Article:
Amendment 214 is a substantial amendment. In fairness to members who are operating with the papers they had previously, amendment 214 was substituted for amendment 205 and there are some fundamental differences between it and the amendment that appears in the first marshalled list for stage 3. A new marshalled list that was distributed this morning takes account of that.
The effect of amendment 214 is to introduce a compulsory purchase power to the bill. If community bodies have an interest in land registered for at least five years and the right to buy has not arisen, they might hold a referendum under the terms of the bill and if successful, they might apply to the local authority to purchase the land in which it has registered an interest compulsorily on their behalf. That is what we want to happen.
The local authority has discretion in deciding whether the compulsory purchase is appropriate. The conditions that apply are that there must be no prospect of the land coming up for sale in the next 10 years. The compulsory purchase may not be against the public interest and the community body—prior to the compulsory purchase—must show that it is able to pay for the land and the transaction costs.
The basic scheme is that, where a community body has registered an interest in land, the right to buy has not been triggered for five years and there is no prospect of the right to buy being triggered in the next 10 years, the community body may hold a ballot under the terms of the bill. If the people of the community vote in favour of purchasing the land, the community body may apply to the council for a compulsory purchase. For that to happen, the council must consider that it is appropriate to carry out the compulsory purchase, that the purchase is not against the public interest, that the community body is able to pay for the land and the transaction expenses and that it will use the land in a way that is compatible with sustainable development. Finally, amendment 206 provides for an appeal process for landowners, community bodies and members of the community.
Amendment 214 is supported by Highland Council and a similar amendment was lodged by Alasdair Morrison at stage 2. However, there are some differences between amendment 214 and Alasdair Morrison's stage 2 amendment. There is no reference to the non-existent Local Government in Scotland Act 2002. Community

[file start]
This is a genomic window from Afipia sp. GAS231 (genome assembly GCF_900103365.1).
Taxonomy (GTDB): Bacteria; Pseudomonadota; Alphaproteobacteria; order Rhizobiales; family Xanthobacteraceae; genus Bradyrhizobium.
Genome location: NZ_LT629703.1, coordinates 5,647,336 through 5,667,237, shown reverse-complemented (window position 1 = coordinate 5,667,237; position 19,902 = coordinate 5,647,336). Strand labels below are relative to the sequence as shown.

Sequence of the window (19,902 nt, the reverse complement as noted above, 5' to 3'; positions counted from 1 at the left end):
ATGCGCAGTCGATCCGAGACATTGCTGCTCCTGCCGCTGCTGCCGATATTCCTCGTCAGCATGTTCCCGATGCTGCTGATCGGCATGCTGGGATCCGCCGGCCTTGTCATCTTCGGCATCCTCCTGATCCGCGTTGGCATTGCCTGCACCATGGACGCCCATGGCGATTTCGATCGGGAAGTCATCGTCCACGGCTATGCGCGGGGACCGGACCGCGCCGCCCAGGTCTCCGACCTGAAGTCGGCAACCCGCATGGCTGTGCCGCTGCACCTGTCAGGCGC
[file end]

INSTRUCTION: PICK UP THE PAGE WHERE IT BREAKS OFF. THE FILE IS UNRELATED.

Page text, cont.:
The Land Reform (Scotland) Bill is certainly a step in the right direction, but it is still rather timid. In Scotland, a quarter of the land is owned by 66 landowners, a third by 120 owners, half by 343 owners and two thirds by only 1,252 owners. There are local land monopolies that can strangle the development of communities for decades and that has been seen in Eigg, Mar Lodge, Assynt and elsewhere. The bill provides that it is only if the community has continually indicated its willingness to buy, set up a company, registered its interest and re-registered every five years, that it may, at such time that the owner becomes willing to sell, purchase the land at the market value.
Amendment 214 reverses the timidity of the bill. It gives community bodies leverage on owners who hoard land. It cuts through the difficulty that a landowner might wish to hold on to land simply for the capital receipt, but not wish to invest in the land or the community. It cuts out all the technicalities relating to transfer of land by transfer of shares in a landowning company—which we have discussed—and avoidance by transfer to trust or transfer of pro indiviso shares. Its principle is simple and it fits in with the principle of redistributing land and redressing the balance of power in the countryside to the people who live there. That was the point of the bill in the first place.
Amendment 214 is considerably more moderate than the crofting community right-to-buy amendments that we will vote on later. Alasdair Morrison lodged a similar amendment at stage 2 that sought to provide the local authority with compulsory purchase powers to buy land for the well-being of the community and pass it to a community body free of charge. At stage 2, he stated:
"The Town and Country Planning (Scotland) Act 1997 gives local authorities powers to acquire compulsorily any land in their area that is suitable for, or required to secure, development or improvement, or required for the purposes of the proper planning of the area. However, those powers relate to the planning function of the local authority."—[Official Report, Justice 2 Committee, 5 November 2002; c 2053.]
Alasdair Morrison's amendment was criticised on a number of grounds. Allan Wilson pointed out some technical flaws, including a reference to an act that does not exist, and he questioned the use of public money by local authorities.
Stewart Stevenson supported that amendment